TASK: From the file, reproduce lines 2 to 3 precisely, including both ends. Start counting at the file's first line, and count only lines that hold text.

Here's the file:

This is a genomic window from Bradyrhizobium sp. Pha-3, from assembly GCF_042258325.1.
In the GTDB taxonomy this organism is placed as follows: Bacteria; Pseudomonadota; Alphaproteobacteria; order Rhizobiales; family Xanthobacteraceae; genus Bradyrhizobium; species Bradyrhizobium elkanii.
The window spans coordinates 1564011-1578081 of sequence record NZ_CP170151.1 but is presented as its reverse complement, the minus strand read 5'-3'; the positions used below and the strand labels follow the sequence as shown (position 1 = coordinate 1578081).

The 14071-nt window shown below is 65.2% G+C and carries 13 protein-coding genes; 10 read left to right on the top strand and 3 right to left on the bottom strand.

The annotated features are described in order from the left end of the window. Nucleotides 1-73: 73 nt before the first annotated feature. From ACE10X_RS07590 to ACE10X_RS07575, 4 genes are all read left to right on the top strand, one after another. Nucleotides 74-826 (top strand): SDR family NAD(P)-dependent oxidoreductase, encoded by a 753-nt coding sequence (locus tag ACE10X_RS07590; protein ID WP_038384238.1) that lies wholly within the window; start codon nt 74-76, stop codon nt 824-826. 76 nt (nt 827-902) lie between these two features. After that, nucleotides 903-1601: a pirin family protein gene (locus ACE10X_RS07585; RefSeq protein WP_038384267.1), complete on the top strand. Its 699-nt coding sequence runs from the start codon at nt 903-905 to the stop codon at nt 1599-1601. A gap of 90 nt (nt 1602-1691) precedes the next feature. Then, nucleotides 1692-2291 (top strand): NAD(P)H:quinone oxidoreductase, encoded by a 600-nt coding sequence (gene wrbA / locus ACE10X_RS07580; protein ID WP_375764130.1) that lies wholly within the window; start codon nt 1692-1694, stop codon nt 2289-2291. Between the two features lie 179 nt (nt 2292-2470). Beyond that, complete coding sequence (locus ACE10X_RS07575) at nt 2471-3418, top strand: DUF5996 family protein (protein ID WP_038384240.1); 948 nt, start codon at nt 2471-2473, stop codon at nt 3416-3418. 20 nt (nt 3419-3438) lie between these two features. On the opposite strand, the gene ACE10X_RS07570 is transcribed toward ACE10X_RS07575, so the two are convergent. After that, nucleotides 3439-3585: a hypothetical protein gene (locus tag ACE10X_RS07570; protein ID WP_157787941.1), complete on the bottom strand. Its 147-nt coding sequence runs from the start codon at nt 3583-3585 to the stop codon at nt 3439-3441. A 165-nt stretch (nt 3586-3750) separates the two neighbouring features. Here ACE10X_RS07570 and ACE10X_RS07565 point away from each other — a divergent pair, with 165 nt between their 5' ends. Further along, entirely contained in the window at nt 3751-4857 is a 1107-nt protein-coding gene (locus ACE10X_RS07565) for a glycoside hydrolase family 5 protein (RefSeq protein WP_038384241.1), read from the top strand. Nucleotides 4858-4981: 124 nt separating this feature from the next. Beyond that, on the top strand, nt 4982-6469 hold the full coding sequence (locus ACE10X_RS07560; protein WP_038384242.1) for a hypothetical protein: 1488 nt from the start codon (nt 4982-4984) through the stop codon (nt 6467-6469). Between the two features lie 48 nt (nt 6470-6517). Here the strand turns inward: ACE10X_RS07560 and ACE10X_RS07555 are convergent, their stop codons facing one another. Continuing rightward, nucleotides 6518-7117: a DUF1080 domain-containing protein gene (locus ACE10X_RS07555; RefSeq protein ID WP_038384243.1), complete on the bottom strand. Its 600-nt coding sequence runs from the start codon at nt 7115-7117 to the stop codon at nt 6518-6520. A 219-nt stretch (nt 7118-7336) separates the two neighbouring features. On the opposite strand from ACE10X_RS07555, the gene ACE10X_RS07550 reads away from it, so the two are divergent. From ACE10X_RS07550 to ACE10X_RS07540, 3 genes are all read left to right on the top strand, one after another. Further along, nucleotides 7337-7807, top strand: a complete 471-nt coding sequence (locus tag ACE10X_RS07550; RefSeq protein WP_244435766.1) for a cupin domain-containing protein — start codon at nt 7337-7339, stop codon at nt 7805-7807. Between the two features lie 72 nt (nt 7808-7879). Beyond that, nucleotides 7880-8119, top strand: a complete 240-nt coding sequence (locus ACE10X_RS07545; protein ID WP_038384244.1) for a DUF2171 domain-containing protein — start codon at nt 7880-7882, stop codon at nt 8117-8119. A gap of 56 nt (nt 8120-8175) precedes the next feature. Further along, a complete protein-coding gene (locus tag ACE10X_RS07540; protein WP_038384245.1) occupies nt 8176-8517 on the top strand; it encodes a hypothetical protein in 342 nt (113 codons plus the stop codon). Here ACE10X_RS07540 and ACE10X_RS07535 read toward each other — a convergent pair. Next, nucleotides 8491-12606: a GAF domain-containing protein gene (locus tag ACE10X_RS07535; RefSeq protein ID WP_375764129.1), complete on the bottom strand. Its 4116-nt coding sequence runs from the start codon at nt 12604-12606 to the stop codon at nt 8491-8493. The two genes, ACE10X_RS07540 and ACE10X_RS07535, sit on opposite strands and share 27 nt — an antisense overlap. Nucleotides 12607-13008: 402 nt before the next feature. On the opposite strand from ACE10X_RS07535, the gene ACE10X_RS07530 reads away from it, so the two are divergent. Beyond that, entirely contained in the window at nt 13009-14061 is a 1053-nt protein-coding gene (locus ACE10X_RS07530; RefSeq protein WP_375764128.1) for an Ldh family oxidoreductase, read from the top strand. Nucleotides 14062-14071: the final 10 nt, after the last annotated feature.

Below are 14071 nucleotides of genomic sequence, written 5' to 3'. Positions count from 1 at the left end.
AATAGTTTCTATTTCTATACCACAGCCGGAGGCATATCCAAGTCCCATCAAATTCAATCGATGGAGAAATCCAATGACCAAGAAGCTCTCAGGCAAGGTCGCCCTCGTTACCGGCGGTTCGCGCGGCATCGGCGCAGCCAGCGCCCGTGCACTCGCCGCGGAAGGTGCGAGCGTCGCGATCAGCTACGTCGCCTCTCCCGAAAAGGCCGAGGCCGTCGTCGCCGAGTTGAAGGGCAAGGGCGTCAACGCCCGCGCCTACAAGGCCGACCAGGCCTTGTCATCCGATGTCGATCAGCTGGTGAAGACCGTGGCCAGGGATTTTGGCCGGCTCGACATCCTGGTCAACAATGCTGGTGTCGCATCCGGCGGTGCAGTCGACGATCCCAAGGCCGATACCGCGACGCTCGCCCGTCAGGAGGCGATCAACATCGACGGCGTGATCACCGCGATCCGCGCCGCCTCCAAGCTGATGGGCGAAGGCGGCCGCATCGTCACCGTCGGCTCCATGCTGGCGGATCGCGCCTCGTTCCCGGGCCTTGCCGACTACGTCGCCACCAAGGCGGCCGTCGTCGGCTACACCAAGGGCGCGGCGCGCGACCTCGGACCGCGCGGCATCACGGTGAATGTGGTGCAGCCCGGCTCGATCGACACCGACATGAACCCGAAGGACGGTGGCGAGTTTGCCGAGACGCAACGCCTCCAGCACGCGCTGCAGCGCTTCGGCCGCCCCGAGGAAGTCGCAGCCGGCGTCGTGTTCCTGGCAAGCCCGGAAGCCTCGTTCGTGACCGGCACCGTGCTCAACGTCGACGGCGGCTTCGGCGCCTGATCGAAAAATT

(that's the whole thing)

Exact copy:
In the GTDB taxonomy this organism is placed as follows: Bacteria; Pseudomonadota; Alphaproteobacteria; order Rhizobiales; family Xanthobacteraceae; genus Bradyrhizobium; species Bradyrhizobium elkanii.
The window spans coordinates 1564011-1578081 of sequence record NZ_CP170151.1 but is presented as its reverse complement, the minus strand read 5'-3'; the positions used below and the strand labels follow the sequence as shown (position 1 = coordinate 1578081).